The OAuth 2.0 specification does not define any specific values for scopes, since they are highly dependent on the service provider. For example, these are the scopes for the Google Calendar’s API:
Authorization grants are methods for a client to get an access token. The access token proves that a client has the permission to access the user’s data.
Authorization grants are also known as flows.
OAuth 2.0 recommends to use one of the following grants:
- Authorization code, designed for clients which can securely store secrets. This grant is typically used when the client is a web server.
- Authorization code with PKCE, extends the Authorization code grant with additional security measures. It’s typically used when the client is a mobile or a web browser application.
- Client credentials , used when clients need to be authorized to act on behalf of a service account rather than a human user.
- Device authorization, designed for clients with limited input capabilities (eg. AppleTV apps).
- Refresh token, used to refresh access tokens.
But there are also some grants whose usage is discouraged by the OAuth 2.0 Security Best Current Practice document:
- Implicit grant, it was the the recommended choice for native and web browser applications.
- Password grant, exchanges the user’s clear-text credentials for an access token.
Which grant should you use?
Now that you have an idea about the usage and purpose of OAuth 2.0, you are asking yourself which grant is best match for your application. Basically, the choice boils down to the type of client and user:
If you want to learn more about OAuth 2.0, you can consult these resources:
- My notes on OAuth 2.0
- Aaron Parecki’s blog
- OAuth 2.0 Simplified, by Aaron Parecki
- OAuth.net Playground
- Getting Started with OAuth 2.0, on Pluralsight
OpenID Connect (OIDC) is an authentication protocol. It builds upon OAuth 2.0 and JSON Web Tokens to provide users one login for multiple sites.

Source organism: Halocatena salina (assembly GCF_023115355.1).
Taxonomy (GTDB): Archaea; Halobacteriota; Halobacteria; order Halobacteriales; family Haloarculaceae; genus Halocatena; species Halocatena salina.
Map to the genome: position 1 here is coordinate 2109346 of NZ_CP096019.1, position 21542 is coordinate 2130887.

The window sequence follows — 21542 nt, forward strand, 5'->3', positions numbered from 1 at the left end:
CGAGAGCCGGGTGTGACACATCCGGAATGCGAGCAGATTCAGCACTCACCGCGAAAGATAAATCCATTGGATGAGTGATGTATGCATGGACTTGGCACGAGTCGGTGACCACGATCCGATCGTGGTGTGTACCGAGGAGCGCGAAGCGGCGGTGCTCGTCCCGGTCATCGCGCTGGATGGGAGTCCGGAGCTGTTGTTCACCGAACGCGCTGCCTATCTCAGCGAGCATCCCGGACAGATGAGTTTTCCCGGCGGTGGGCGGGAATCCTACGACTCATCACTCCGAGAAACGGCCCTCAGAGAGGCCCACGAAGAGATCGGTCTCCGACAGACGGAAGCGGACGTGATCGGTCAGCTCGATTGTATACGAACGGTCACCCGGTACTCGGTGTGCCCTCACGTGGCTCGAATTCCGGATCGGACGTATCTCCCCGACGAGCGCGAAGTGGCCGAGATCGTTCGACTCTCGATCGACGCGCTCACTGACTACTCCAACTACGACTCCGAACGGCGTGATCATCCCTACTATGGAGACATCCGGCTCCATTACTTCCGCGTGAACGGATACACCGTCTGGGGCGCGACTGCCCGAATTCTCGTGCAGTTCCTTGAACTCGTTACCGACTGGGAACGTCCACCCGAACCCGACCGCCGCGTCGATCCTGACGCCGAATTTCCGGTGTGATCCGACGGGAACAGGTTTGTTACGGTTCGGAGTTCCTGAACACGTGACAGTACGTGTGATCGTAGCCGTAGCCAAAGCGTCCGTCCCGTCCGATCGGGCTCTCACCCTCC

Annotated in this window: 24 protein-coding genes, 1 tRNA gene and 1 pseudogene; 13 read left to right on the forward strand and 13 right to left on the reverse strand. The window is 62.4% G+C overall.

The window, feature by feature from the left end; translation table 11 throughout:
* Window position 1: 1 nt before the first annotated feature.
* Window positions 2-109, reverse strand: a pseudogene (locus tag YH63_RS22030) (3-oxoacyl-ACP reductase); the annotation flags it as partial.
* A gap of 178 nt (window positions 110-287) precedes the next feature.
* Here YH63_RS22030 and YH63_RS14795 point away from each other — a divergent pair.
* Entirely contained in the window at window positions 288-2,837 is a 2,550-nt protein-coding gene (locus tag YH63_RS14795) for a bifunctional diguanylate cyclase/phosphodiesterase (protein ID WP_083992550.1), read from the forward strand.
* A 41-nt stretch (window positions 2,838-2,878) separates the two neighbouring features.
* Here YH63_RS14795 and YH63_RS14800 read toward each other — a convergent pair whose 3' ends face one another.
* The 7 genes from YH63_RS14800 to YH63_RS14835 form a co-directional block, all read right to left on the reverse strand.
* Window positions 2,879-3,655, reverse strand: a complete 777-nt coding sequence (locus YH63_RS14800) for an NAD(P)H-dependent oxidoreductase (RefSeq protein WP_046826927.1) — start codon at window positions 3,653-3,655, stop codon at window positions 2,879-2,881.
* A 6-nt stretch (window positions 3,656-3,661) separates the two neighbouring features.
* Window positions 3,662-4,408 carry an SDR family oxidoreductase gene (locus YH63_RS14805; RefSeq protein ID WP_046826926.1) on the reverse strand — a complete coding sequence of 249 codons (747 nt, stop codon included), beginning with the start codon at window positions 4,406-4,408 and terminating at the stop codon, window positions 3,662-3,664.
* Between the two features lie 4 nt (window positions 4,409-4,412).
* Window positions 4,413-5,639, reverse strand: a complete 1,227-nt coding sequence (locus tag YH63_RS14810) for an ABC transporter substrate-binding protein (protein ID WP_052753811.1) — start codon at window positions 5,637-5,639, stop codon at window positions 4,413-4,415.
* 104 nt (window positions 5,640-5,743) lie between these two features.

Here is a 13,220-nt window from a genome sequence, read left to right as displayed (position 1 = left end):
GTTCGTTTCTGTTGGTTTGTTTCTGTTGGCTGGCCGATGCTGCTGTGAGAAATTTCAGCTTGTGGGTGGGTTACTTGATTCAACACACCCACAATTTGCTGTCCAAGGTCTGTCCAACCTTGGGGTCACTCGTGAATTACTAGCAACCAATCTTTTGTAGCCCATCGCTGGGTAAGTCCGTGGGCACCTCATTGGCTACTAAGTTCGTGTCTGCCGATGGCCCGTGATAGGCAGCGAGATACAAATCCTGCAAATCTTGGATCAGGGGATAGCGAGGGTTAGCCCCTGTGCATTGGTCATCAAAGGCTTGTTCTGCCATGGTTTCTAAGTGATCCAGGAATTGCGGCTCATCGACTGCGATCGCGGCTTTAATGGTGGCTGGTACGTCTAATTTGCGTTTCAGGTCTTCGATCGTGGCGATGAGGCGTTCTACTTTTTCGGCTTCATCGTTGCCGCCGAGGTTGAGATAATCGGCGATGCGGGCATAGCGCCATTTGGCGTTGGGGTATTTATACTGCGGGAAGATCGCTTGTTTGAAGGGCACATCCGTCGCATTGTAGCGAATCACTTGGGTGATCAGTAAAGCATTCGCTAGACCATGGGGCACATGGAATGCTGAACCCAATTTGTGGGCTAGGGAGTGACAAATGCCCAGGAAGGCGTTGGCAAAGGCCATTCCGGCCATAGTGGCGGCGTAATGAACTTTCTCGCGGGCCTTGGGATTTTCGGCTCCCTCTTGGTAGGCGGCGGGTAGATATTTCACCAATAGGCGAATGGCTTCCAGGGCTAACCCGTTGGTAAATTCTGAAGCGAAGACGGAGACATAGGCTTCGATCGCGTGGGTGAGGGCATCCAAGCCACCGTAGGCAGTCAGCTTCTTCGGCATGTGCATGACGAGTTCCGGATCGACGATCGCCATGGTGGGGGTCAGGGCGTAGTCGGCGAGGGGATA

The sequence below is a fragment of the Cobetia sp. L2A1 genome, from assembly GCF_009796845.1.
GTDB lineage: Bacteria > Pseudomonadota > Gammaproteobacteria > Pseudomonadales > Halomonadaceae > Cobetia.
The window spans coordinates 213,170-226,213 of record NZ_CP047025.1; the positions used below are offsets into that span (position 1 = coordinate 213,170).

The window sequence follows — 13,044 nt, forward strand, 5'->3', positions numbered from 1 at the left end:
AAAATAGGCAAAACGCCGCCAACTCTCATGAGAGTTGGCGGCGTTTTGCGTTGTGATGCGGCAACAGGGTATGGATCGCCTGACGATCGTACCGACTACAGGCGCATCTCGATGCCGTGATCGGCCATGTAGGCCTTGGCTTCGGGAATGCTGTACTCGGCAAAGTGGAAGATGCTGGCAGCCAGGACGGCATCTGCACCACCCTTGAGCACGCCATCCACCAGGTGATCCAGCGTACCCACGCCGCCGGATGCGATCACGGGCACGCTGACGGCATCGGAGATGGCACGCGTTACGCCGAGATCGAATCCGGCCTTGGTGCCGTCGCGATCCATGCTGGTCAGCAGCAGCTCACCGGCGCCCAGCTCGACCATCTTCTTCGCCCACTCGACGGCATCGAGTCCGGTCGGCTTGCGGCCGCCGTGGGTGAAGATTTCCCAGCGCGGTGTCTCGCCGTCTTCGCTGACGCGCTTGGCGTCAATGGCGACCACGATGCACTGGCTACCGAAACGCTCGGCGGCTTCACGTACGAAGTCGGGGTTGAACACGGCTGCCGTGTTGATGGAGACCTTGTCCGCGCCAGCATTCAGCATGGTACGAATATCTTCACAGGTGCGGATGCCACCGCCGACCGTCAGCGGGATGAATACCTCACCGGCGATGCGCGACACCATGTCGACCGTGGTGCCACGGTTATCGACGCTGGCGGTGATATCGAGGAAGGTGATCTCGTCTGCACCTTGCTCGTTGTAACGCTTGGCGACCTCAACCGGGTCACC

For example, Trello lets you create a new account using an existing Google account. In this case, Trello only needs to access some basic information of your Google account (e.g. email and username). The main advantage is that you don’t need to share your Google password with Trello. This is possible because Trello can use OpenID Connect tokens to validate your Google account identity.
In the following sections we will go through the main concepts of the OpenID Connect protocol.
Sometimes you need only an authentication mechanism, without any authorization logic. But OAuth 2.0 is not good enough by itself to be used for authentication. Let’s see why by examining how authentication could be implemented with OAuth 2.0:
We could use a custom OAuth 2.0 scope named signin that represents the permission to access the basic information of the user. The idea is: if the user is able to grant us that token, then surely he must have authenticated. But there are some problems with this approach:
- The authentication step made by the user is not correlated to the authorization request.
- The user data endpoint is usually different for each service (e.g. Google may have a different endpoint from Facebook).